“I was really impressed with how the participants did,” he said.
His own results have been impressive too. Now one of four finalists in the Harlan Fiske Stone competition, Jorritsma is arguing, along with his partner Emily Hush ’18, on behalf of the U.S. government in a fictional criminal case against a state official accused of depriving citizens of their right to vote.
Jorritsma is not entirely new to public speaking; as an undergraduate student at the University of California, Santa Cruz, he qualified for a national debate competition, the Intercollegiate Ethics Bowl (Jorritsma was tasked with arguing about easement laws and the federal estate tax). In fact, he said, his favorite part of moot court is the oral argument.
“What I’ve liked most is when you get into questions,” he said. “I was surprised by how much that would end up driving oral argument. It’s a chance to think quickly on your feet.”
In an earlier round of the Harlan Fiske Stone competition, Jorritsma faced a question he hadn’t expected. He said he took a deep breath and then did his best to provide a response. He later addressed the issue in his brief.
“It’s the most exciting part because it’s a little bit out of your hands, and you get to throw things out on the fly,” he said.
Jorritsma said he had drawn on several courses—Constitutional Law with Professor David Pozen, Administrative Law with Professor Peter L. Strauss, and Federal Courts with Professor Gillian Metzger—in preparing for the moot court competition and in understanding the case. He also found “cold calls”—the Socratic method in which a professor grills a student in front of the class—useful in gearing up for oral argument.
“In some ways, the Socratic process is really helpful,” he said. “The judges’ questioning [in moot court] is kind of like being cold called for 20 minutes or so.”
Jorritsma, who will return to Munger, Tolles & Olson for a year after graduation and then spend 2019–2020 clerking in the Eastern District of Pennsylvania, said his goal in oral argument is to “figure out what the judges are most concerned about.” To practice, he has his partner ask him questions and tries to think of new potential questions himself. He also scouts out empty classrooms in Jerome Greene Hall—especially classrooms with podiums—to rehearse the points he wants to hit.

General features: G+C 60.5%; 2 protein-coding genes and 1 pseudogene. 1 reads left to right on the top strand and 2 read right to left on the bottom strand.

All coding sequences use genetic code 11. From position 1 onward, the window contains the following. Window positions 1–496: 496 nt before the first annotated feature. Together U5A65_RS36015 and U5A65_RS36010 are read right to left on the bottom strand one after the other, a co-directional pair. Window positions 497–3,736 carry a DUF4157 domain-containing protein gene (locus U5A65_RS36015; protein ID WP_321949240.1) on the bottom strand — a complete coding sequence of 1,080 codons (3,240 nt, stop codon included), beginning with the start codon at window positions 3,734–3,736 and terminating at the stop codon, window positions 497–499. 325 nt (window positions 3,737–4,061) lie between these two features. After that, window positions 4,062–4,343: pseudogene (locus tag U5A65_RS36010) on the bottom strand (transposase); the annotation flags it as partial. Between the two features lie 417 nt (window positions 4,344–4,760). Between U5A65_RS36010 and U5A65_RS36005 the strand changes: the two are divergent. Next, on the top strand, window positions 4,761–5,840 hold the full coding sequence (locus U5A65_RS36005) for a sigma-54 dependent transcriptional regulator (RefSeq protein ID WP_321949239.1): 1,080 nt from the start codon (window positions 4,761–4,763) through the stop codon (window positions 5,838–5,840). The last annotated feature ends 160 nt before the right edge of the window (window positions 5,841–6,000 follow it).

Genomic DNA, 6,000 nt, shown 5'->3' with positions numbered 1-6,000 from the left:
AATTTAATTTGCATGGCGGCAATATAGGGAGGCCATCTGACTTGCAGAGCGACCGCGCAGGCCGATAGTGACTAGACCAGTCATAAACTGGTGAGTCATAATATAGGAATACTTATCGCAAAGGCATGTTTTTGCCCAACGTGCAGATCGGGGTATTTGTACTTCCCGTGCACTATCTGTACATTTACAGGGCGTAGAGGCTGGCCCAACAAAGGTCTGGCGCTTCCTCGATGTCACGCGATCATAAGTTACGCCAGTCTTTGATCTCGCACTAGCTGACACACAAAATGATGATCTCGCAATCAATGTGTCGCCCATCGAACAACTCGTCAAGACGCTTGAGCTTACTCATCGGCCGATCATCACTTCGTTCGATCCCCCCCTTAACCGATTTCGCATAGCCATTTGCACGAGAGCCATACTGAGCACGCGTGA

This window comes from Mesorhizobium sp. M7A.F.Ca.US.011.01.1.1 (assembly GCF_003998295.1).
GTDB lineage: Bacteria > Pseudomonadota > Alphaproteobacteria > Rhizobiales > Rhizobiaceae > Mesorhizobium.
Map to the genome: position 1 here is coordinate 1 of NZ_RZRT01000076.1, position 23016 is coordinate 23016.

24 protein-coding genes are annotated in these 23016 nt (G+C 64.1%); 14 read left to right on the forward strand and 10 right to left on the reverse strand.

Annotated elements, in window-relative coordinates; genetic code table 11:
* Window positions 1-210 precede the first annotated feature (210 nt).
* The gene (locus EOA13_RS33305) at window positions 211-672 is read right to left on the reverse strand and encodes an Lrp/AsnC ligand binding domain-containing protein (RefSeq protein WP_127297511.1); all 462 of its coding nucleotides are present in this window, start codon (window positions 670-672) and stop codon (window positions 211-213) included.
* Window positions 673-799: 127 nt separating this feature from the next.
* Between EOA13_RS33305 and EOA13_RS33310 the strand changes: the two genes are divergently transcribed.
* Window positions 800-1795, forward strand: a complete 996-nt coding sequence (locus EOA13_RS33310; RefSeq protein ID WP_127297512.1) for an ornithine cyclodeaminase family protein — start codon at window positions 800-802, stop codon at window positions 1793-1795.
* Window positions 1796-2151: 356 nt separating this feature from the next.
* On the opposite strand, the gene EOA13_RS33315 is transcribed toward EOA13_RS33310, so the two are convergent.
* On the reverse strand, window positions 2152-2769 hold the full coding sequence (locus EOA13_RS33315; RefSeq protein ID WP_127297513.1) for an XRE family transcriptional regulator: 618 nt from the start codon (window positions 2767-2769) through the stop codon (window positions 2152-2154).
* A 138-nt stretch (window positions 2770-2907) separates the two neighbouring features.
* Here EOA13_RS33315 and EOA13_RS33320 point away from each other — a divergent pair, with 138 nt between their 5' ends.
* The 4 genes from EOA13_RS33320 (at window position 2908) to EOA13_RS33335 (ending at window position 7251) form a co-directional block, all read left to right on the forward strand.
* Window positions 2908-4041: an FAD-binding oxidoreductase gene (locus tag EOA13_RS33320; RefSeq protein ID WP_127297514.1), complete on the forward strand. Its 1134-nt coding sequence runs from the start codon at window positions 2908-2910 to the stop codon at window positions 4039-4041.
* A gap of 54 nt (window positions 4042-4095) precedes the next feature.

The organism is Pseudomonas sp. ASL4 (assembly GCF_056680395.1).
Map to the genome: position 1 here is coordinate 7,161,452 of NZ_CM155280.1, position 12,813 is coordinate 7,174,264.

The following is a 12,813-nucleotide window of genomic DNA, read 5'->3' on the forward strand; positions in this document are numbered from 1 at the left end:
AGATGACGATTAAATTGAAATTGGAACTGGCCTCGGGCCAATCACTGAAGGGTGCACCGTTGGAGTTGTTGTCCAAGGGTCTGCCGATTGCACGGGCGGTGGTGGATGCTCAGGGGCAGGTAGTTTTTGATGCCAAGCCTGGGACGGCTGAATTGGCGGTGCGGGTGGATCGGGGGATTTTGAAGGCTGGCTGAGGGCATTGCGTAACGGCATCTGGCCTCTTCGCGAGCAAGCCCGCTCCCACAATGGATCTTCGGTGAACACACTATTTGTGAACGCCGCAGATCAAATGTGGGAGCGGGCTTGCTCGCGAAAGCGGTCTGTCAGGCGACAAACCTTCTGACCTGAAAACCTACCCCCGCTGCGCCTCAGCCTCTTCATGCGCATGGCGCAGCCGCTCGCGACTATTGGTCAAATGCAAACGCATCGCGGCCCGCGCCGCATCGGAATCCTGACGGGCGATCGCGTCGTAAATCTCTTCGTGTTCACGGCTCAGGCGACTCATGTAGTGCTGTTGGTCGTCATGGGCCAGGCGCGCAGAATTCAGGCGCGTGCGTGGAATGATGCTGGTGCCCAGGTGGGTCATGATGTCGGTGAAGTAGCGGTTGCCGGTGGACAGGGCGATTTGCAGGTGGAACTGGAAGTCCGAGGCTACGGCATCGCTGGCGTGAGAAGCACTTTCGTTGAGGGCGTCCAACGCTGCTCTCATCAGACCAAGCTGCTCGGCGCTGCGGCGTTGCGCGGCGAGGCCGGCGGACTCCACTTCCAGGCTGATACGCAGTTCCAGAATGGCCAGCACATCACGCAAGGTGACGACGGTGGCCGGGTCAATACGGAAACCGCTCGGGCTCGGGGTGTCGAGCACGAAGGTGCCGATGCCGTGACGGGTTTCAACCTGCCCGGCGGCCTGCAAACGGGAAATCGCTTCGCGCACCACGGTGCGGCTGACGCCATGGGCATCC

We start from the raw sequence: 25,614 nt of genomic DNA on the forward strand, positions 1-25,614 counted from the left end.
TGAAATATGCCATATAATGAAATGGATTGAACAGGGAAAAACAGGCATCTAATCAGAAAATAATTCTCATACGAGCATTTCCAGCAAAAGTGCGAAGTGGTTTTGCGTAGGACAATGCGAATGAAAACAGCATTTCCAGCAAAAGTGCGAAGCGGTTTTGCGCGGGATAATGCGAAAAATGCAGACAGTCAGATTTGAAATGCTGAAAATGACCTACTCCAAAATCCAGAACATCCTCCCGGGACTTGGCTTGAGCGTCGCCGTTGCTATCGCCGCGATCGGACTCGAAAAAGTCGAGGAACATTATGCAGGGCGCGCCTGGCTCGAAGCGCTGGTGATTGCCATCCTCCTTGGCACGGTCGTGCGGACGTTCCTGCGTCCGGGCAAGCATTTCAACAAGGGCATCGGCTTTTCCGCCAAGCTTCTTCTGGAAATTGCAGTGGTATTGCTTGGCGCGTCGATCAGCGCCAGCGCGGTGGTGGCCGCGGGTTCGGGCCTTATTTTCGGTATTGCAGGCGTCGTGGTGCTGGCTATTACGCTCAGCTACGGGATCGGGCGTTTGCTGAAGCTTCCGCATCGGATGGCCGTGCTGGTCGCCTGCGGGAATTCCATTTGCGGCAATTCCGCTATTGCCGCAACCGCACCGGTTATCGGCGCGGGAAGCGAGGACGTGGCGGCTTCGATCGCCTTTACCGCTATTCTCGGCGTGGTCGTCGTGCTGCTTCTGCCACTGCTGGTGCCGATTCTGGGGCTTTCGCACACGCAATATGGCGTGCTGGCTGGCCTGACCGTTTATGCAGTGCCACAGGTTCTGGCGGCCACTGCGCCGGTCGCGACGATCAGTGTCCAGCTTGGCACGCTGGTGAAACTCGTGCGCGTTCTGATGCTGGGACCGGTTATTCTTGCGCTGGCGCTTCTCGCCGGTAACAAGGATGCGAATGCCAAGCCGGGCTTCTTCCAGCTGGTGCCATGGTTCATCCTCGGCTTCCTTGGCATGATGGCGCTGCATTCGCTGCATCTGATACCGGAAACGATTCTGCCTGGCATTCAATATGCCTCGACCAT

“It’s nice to feel like you’re really re-enacting the real thing,” he said. “I say it over and over and over again.”
He said he has learned a lot from his fellow competitors as well.
“Everybody’s just very prepared and pushes you in ways you don’t expect,” he said.
As an undergraduate majoring in English literature at Columbia University, Lauren Beck ’19 had an interest in studying the law. But before she committed to three years of law school, she wanted to be sure, so she decided to work at a pair of law firms.
After a stint as a corporate clerk at Gunderson Dettmer in Redwood City, Calif., she said she found her place at Susman Godfrey in New York City, working as a paralegal assisting lawyers with trial preparation and in the courtroom.
“Those were maybe the best two years of my life,” she said. “I found the work very exciting—maybe not all the paralegal work I did, but getting to watch litigators who are very talented do what they do very well.”
Beck came to Columbia Law School with the goal of becoming a litigator. To help herself achieve that goal, she signed up for the Harlan Fiske Stone Moot Court Competition, eventually earning one of four spots in the final round.
Now a student editor in the Paul, Weiss, Rifkind, Wharton & Garrison Moot Foundation Moot Court Program, Beck had no prior public-speaking or debate experience before she came to law school, except for a first-place prize in a fifth-grade speech contest. But she said she loves every aspect of moot court, especially oral argument. “I do think it’s the most fun thing to get up and have to think on your feet,” she said.
She said she’s enjoyed learning from and getting to know her fellow competitors as well.
“I’ve been so impressed by the other students who have competed,” she said.